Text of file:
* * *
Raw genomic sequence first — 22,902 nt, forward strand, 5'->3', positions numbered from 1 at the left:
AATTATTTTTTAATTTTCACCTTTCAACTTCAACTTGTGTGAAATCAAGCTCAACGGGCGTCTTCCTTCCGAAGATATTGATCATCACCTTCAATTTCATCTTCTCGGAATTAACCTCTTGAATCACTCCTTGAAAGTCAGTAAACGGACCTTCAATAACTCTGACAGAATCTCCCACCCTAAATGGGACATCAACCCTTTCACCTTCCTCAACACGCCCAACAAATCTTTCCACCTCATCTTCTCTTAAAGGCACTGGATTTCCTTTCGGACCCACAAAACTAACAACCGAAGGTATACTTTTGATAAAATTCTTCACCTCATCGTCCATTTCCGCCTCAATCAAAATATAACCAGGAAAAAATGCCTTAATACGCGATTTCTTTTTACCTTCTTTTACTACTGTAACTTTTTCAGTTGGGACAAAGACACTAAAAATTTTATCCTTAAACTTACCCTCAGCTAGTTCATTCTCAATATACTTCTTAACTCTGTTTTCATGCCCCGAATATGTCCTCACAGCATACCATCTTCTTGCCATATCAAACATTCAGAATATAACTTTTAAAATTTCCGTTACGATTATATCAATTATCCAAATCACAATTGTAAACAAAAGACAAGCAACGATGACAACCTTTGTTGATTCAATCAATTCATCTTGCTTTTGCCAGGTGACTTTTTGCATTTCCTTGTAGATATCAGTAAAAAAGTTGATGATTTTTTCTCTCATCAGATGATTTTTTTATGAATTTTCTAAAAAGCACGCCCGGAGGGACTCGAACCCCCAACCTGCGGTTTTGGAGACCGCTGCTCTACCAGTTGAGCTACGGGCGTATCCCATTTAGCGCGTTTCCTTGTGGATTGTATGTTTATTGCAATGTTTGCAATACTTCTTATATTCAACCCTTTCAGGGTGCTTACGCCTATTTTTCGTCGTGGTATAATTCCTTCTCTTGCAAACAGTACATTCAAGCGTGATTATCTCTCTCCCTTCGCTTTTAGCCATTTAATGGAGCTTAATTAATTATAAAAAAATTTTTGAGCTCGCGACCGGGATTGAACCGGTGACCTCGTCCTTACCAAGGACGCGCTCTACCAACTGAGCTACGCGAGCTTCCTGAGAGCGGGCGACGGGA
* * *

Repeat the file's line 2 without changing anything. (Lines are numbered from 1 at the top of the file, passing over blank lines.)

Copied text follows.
AATTATTTTTTAATTTTCACCTTTCAACTTCAACTTGTGTGAAATCAAGCTCAACGGGCGTCTTCCTTCCGAAGATATTGATCATCACCTTCAATTTCATCTTCTCGGAATTAACCTCTTGAATCACTCCTTGAAAGTCAGTAAACGGACCTTCAATAACTCTGACAGAATCTCCCACCCTAAATGGGACATCAACCCTTTCACCTTCCTCAACACGCCCAACAAATCTTTCCACCTCATCTTCTCTTAAAGGCACTGGATTTCCTTTCGGACCCACAAAACTAACAACCGAAGGTATACTTTTGATAAAATTCTTCACCTCATCGTCCATTTCCGCCTCAATCAAAATATAACCAGGAAAAAATGCCTTAATACGCGATTTCTTTTTACCTTCTTTTACTACTGTAACTTTTTCAGTTGGGACAAAGACACTAAAAATTTTATCCTTAAACTTACCCTCAGCTAGTTCATTCTCAATATACTTCTTAACTCTGTTTTCATGCCCCGAATATGTCCTCACAGCATACCATCTTCTTGCCATATCAAACATTCAGAATATAACTTTTAAAATTTCCGTTACGATTATATCAATTATCCAAATCACAATTGTAAACAAAAGACAAGCAACGATGACAACCTTTGTTGATTCAATCAATTCATCTTGCTTTTGCCAGGTGACTTTTTGCATTTCCTTGTAGATATCAGTAAAAAAGTTGATGATTTTTTCTCTCATCAGATGATTTTTTTATGAATTTTCTAAAAAGCACGCCCGGAGGGACTCGAACCCCCAACCTGCGGTTTTGGAGACCGCTGCTCTACCAGTTGAGCTACGGGCGTATCCCATTTAGCGCGTTTCCTTGTGGATTGTATGTTTATTGCAATGTTTGCAATACTTCTTATATTCAACCCTTTCAGGGTGCTTACGCCTATTTTTCGTCGTGGTATAATTCCTTCTCTTGCAAACAGTACATTCAAGCGTGATTATCTCTCTCCCTTCGCTTTTAGCCATTTAATGGAGCTTAATTAATTATAAAAAAATTTTTGAGCTCGCGACCGGGATTGAACCGGTGACCTCGTCCTTACCAAGGACGCGCTCTACCAACTGAGCTACGCGAGCTTCCTGAGAGCGGGCGACGGGA